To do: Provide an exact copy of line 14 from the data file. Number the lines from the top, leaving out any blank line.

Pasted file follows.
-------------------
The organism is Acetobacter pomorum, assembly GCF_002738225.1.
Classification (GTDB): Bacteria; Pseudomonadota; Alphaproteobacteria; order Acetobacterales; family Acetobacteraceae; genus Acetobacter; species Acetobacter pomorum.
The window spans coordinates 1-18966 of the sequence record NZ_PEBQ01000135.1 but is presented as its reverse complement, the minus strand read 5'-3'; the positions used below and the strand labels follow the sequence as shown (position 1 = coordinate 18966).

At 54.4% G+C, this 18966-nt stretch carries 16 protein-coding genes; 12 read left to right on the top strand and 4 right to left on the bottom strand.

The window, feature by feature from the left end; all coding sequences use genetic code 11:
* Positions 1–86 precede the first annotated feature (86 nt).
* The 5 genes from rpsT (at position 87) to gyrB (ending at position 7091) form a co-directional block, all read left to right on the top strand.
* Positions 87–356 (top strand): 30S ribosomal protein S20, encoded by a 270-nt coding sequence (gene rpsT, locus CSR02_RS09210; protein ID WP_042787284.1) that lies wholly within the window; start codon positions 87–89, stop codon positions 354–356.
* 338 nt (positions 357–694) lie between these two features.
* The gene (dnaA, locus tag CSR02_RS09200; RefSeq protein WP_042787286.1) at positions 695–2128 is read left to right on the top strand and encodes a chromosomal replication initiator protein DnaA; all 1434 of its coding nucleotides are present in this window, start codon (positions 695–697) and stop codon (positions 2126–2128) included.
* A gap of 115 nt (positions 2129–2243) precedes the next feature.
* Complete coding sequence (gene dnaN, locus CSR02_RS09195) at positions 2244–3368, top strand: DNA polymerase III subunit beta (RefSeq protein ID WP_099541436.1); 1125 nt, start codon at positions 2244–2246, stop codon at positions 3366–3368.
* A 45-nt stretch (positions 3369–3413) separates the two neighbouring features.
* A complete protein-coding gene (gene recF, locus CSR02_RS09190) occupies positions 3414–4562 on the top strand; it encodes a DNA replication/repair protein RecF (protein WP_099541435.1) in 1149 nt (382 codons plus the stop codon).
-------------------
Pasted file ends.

* A complete protein-coding gene (gene recF, locus CSR02_RS09190) occupies positions 3414–4562 on the top strand; it encodes a DNA replication/repair protein RecF (protein WP_099541435.1) in 1149 nt (382 codons plus the stop codon).